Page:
In fact, the specific AST Division budget line for infrastructure cannot explain how it’s paying for any increases in costs to design and develop, nor operate and maintain any astronomy facilities. In FY24 the AST Division Infrastructure budget is $219.95 million, an increase of $4.74 million (2.2%) from FY23. The tiny increase of $4.74 million in the AST Division Infrastructure budget cannot pay for the $33.8 million in O&M costs for the Rubin Observatory. A similar story plays out in FY23 PBR, where there are O&M facilities costs that do not seem to show up in the AST budget. O&M costs must be paid elsewhere from within NSF. 

The Facility Operation Transition program in NSF’s Integrative Activities (IA) Directorate is intended to help buffer the budget shock to divisions, like AST, as facilities come out of construction and into operations. This program supposedly began around 2019 after the National Science Board’s Congressionally requested 2018 report entitled “Study of Operations and Maintenance Costs for NSF Facilities” (NSB-2018-17) recommended the program. However, it seems that the program was only funded in FY20 and FY21 at $10 million in both years. There is no indication that it has been funded since. 

In FY20, these funds supported facilities O&M costs in BIO ($3.0 million), GEO ($3.0 million), and MPS ($4.0 million). In FY21, these funds were distributed to BIO ($7.50 million) and MPS ($2.50 million). The program’s funding is less than 10% of the O&M costs of these facilities, so that most of the funding remains the responsibility of the managing directorates. 

Congress reauthorized this program in the CHIPS and Science Act in July 2022. The program is authorized to continue for another 5 years. Also, the legislation increases the threshold the program shall pay for O&M costs, from 10% to 50%.  

The Facility Operation Transition is requesting $12.0 million in FY24, although we do not know what facilities they plan to support. 

The Office of Strategic Initiatives (OSI), formerly the Office of Multidisciplinary Activities (OMA), used to be the smallest division in the MPS Directorate. The OSI budget request is $315 million in FY24, an increase of almost 50% compared to $220.15 million in FY23. The OSI budget is now the third largest in MPS, with DMR and PHY being the first and second, respectively. This level of increase for OSI is astronomical compared to the average 4% increase of all the other divisions in MPS. What makes OSI so special?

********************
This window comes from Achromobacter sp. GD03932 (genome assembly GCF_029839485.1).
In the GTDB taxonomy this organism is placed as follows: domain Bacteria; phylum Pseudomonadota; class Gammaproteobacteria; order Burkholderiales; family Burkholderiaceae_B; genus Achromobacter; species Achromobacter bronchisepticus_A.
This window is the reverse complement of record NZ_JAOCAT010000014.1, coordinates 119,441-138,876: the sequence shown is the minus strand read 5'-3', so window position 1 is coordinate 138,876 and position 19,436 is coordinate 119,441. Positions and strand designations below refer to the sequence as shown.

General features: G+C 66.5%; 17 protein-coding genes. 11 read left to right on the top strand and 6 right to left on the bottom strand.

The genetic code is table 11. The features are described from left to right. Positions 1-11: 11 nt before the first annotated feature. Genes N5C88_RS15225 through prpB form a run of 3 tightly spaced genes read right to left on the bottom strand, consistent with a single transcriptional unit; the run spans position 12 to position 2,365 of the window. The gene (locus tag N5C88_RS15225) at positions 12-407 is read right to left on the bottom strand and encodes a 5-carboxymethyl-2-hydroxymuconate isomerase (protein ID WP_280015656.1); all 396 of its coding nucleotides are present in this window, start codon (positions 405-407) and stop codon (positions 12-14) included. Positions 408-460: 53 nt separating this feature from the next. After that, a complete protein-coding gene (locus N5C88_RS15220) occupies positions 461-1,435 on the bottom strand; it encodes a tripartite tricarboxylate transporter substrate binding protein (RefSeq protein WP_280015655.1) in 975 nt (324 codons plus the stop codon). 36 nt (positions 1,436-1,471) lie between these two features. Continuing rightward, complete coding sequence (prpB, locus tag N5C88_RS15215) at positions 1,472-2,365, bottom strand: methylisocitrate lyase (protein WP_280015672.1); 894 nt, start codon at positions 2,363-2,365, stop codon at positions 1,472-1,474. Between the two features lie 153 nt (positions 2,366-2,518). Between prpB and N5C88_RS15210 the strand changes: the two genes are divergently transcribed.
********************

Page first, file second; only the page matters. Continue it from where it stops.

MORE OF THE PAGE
The largest increase in OSI budget is the infrastructure budget line, from $60.95 million in FY23 to $107.63 in FY24 PBR, a 77% increase. The FY24 budget documents are not as specific as previous years, so we do not know what different infrastructure projects the funding is going toward. There is one clue in the single paragraph that describes the funding for this division (p. MPS – 11): 

“OSI will supplement facility funding related to deferred and major maintenance projects as well as design and development of next generation facilities.” 

The NSF budget documents lack transparency regarding where funding is going. This is a stark contrast to NASA who made it clear that Mars Sample Return overruns will be paid at the expense of the astrophysics and heliophysics programs. We cannot be certain where the $30 million Congress allocated to NSF for astronomy has been placed within the NSF budget. Nor can we be certain how NSF is funding facility O&M costs such as those for the Rubin Observatory. The AST Division budget has not increased to include these amounts. We have a few clues that the Facility Operation Transition program likely funded some O&M costs. OSI also seems a likely place for astronomy facilities funding given its large funding increases. 

NSF must develop a sustainable plan for supporting the design and development, construction, and operations and maintenance costs of its large facilities, while preserving an appropriate balance with funding foundational grants programs, to maintain American leadership in building world-class scientific facilities, as recommended in both the Astro2010 and Astro2020 decadal surveys. NSF must invest in multi-billion, globally competitive, world-class scientific facilities to maintain US leadership in the astronomical sciences, ensure equitable access to observatories and data collections, and inspire the next generation of the STEM technical workforce.